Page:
When it comes to making an entrance, very few people (human or otherwise) really take the time to consider being coughed up by a fully-grown female tyrannosaur in Victorian London. And that seems a shame, because if there is one thing we can learn from “Deep Breath,” it is that dinosaurs attract attention.
Other things we can learn include the fact that bedrooms aren’t always useful, that Clara Oswald was a fangirl for Marcus Aurelius, and that it’s impossible to hold your breath long enough to confuse androids, but you can confuse them with angry logic.
“Deep Breath” is the story in which it all happens, everything from “Shh!” to “The not-me one, the asking-questions one” to “attack eyebrows.”
Here’s BBC AMERICA’s recap of the story, and assuming we’re all caught up with everything, here are your 10 facts:
1. The credit sequence, in which we (and the TARDIS) travel through the inner workings of a spiraling clock, various Gallifreyan engravings and out into space and the time vortex, was designed by Doctor Who fan Billy Hanshaw, from a very similar video he made and uploaded to YouTube as a fan of the show. Steven Moffat saw it, and got in touch, as he explained to BBC News: “It was the only new title idea I’d seen since 1963. We got in touch with him, and said, ‘OK, we’re going to do that one.'”
2. Steven Moffat’s early ideas for the post-regeneration scenes included a sequence where the Doctor couldn’t find a way to see his own face and kept asking Clara how he looks, with Clara trying to be diplomatic despite being vaguely horrified by what had happened to her best friend. In the event, lines such as “Don’t look at that mirror, it’s absolutely furious” conveyed a similar sense of comic dislocation.
3. There are a couple of subtle gags about the English and the Scottish nations in the section where Peter Capaldi speaks to the tramp about his new face. Falling into a rant about his eyebrows, the Doctor talks of them wanting to set up a new independent state of eyebrows, a reference to the 2014 vote on Scottish independence that was still on the way the show was broadcast. Then, when the Doctor realizes he’s Scottish, the tramp replies, “Yes, you are definitely Scotch, sir. I hear it in your voice.”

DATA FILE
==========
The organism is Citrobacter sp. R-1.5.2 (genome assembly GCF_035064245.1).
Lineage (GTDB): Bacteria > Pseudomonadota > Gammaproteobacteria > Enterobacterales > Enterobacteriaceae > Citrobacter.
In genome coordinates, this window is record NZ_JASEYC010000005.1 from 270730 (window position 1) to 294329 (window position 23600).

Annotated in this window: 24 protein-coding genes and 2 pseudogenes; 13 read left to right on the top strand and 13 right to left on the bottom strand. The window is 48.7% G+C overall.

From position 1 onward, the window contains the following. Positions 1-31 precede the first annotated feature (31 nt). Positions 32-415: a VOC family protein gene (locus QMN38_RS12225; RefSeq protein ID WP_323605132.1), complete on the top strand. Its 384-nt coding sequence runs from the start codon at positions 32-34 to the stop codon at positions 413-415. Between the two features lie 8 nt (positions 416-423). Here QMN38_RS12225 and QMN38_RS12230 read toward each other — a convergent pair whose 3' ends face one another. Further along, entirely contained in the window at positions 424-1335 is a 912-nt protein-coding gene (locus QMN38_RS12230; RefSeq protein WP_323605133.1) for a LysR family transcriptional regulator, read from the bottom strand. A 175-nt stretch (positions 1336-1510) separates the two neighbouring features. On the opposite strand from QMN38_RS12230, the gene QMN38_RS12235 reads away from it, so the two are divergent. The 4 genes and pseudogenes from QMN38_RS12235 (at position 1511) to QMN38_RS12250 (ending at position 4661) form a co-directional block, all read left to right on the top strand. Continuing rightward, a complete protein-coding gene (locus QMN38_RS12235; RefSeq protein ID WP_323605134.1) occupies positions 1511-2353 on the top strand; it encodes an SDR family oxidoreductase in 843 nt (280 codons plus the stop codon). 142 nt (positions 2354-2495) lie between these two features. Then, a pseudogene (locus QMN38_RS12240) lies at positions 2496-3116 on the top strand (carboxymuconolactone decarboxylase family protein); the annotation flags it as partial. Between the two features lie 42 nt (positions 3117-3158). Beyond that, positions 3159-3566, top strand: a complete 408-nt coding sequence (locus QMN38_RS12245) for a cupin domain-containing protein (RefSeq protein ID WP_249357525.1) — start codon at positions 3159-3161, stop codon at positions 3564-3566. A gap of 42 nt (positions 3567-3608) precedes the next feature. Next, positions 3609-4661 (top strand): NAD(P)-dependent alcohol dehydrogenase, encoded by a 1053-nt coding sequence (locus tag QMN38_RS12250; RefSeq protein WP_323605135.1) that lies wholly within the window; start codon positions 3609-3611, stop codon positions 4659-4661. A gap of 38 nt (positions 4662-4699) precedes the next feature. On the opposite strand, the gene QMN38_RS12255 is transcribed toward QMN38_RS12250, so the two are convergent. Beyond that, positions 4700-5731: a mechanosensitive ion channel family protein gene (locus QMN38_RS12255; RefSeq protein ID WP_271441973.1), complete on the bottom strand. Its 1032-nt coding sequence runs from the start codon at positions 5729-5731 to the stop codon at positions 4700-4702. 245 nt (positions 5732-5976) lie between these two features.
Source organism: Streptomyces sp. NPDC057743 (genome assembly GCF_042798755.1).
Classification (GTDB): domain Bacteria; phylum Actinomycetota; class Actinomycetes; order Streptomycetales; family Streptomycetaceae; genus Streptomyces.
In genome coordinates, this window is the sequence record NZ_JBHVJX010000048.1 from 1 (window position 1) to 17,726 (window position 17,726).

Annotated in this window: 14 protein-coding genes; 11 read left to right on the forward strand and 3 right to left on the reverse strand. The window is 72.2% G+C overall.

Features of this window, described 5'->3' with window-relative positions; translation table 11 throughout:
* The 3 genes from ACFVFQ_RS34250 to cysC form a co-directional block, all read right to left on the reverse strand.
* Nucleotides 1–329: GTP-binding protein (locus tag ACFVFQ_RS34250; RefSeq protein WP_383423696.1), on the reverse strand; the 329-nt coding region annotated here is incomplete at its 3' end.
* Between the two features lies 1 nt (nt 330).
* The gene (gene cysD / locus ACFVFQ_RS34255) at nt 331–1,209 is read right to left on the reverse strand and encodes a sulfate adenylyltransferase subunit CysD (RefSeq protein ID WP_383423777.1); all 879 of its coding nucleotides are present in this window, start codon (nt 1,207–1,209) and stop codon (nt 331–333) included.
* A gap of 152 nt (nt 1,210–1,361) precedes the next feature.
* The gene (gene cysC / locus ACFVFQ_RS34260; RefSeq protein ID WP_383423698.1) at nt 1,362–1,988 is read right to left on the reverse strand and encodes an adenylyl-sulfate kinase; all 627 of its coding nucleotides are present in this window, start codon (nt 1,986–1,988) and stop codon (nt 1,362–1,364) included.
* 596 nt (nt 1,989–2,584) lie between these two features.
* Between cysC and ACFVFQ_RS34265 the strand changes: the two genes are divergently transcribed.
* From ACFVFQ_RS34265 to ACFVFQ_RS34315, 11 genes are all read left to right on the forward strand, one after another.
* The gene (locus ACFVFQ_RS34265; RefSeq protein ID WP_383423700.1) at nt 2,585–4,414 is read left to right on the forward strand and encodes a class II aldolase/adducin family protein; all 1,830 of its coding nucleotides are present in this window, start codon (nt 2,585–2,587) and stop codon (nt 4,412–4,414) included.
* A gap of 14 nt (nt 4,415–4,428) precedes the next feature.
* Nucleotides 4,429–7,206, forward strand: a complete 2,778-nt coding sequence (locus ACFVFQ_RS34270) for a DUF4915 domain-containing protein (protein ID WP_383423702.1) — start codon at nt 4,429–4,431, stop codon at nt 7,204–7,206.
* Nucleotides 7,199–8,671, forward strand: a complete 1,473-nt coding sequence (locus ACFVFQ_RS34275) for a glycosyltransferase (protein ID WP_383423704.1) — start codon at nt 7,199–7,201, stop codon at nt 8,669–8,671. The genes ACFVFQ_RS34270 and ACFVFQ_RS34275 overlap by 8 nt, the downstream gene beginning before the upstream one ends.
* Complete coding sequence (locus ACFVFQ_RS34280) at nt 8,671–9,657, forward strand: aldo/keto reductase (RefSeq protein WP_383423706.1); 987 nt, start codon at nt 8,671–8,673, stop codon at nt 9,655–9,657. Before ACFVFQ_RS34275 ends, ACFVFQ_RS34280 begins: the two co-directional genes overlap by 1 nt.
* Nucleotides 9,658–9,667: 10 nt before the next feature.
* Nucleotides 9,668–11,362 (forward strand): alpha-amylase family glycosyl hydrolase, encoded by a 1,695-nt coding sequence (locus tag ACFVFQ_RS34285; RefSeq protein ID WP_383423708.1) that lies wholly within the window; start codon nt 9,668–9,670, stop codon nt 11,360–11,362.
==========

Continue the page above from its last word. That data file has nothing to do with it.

Although historically accurate to the speech of a Victorian tramp, it’s considered very poor form in the British Isles for anyone—particularly anyone English—to refer to a Scottish person as “Scotch,” as the term has negative connotations, and may awaken ancient antagonisms.
4. Speaking of which, Madame Vastra’s attempt to communicate with the new and truculent Doctor involves using a Scottish accent. This is not the first time a Scottish actor—in this case Neve McIntosh—whose character has an English accent, has reverted to their usual way of speaking. In “Tooth and Claw,” the Tenth Doctor drops into a Scottish accent when he and Rose are arrested on the Scottish moors. His accent is impeccable because that’s David Tennant’s usual speaking voice. Rose Tyler’s, however, is not.
5. As the Doctor passes out on the shores of the Thames, the TARDIS sounds the Cloister Bell, the sound used whenever residents of the TARDIS (or the TARDIS itself) are in danger. It was first introduced by the Fourth Doctor in “Logopolis,” who told Adric to ring it if he needed him.
6. One of the things the Doctor has to work out is why he chose the face he now has, a reference to the fact that Peter Capaldi has already played a character in Doctor Who, the Roman Caecilius in “The Fires of Pompeii” as well as John Frobisher in Torchwood. There is a precedent for Time Lords choosing their looks based on people they have already met. Romana—the Fourth Doctor’s Time Lord companion—changed her appearance in “Destiny of the Daleks” to that of Princess Astra of Atrios, a friend they had only just met in “The Armageddon Factor.”
7. Clara’s very first and very last adult communications with the Eleventh Doctor take place on the TARDIS phone. She rings him in “The Bells of St. John,” and he rings her shortly before he fully regenerates in “The Time of the Doctor,” to try and reassure her about his new personality.
8. Not for the first time, a Doctor Who adventure set in Victorian London references Arthur Conan Doyle’s stories of Sherlock Holmes. There are the Paternoster Irregulars, a gang of informants used by the gang to find the Doctor and a clear echo of Holmes’s Baker Street Irregulars; there’s Inspector Gregson, a minor character in the Holmes stories; plus references by Jenny to “the Conk-Singleton forgery case” and “the Camberwell poisoner” both addressed by Sherlock Holmes; and of course there’s Madame Vastra’s exclamation, “The game is afoot!”
9. Sontarans clearly have a thing about thoraxes. Strax looks at Clara’s thorax “such as it is,” in much the same way that Commander Linx did when examining Sarah Jane Smith, in the Third Doctor adventure “The Time Warrior,” and Commander Skorr did with Martha Jones in “The Sontaran Stratagem.”
10. Peter Capaldi’s audition for the role of the Doctor involved acting out three specially written scenes, based on some former dialogue for the Ninth, Tenth and Eleventh Doctors, respectively. Steven just wanted to see if he could sell the fantastical elements, the things that real science has not yet discovered, without looking either lost or metaphorically winking to the audience. Peter left the audition thinking he’d done a terrible job, but that he’d at least got the chance to play his childhood hero. Steven’s recollection is slightly different: “I could show you that footage, and he was fantastic. Obviously it’s him, look at him, he’s been rehearsing in his bedroom since the age of four!”
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